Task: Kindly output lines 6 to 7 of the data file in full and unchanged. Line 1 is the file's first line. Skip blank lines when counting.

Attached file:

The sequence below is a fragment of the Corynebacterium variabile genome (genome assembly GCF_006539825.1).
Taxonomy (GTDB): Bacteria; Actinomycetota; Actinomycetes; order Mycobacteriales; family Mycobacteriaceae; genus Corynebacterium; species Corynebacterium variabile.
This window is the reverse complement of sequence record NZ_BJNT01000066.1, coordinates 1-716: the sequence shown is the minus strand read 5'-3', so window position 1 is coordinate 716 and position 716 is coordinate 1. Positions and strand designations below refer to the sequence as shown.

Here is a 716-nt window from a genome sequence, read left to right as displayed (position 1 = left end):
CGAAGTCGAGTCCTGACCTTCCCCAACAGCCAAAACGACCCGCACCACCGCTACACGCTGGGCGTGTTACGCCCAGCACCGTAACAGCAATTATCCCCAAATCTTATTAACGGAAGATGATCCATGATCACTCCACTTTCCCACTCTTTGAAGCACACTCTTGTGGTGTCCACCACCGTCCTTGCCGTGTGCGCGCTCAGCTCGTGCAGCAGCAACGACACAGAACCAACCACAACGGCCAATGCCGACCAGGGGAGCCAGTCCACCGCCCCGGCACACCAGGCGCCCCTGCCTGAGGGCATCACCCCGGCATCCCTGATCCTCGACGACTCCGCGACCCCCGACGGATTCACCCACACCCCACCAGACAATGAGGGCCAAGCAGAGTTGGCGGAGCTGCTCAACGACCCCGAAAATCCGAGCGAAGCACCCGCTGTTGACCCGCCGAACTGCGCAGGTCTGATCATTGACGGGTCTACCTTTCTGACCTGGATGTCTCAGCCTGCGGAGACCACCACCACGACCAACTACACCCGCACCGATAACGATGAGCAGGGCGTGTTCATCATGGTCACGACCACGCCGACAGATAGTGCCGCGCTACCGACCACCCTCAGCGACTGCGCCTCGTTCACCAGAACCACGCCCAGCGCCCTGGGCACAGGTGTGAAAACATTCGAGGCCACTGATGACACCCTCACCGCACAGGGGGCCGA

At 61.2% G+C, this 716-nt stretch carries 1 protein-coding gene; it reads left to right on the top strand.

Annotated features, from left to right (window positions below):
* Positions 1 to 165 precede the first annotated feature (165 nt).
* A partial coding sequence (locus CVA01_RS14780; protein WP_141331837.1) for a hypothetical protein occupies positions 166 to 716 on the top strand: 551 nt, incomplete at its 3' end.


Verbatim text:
At 61.2% G+C, this 716-nt stretch carries 1 protein-coding gene; it reads left to right on the top strand.

Annotated features, from left to right (window positions below):